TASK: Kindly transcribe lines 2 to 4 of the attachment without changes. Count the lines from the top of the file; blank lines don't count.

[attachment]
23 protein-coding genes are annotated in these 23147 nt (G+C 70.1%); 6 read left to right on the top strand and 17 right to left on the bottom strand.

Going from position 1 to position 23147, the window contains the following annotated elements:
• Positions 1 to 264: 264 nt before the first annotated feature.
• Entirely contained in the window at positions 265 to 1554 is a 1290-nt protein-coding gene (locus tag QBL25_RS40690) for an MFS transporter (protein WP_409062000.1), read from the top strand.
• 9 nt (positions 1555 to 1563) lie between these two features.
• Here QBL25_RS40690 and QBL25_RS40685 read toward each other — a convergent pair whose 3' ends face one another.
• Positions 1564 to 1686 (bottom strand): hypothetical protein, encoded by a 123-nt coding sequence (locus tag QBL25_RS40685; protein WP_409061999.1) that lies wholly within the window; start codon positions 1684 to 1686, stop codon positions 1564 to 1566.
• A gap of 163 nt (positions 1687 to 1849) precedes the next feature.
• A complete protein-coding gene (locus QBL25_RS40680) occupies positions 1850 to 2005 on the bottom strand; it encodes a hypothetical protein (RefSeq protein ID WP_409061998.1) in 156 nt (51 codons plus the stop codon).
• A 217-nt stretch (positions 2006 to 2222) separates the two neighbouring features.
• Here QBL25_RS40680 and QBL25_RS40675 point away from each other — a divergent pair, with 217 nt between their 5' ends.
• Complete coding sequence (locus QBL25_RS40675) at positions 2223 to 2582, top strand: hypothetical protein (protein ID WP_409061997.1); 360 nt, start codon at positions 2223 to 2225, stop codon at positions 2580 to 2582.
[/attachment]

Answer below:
Going from position 1 to position 23147, the window contains the following annotated elements:
• Positions 1 to 264: 264 nt before the first annotated feature.
• Entirely contained in the window at positions 265 to 1554 is a 1290-nt protein-coding gene (locus tag QBL25_RS40690) for an MFS transporter (protein WP_409062000.1), read from the top strand.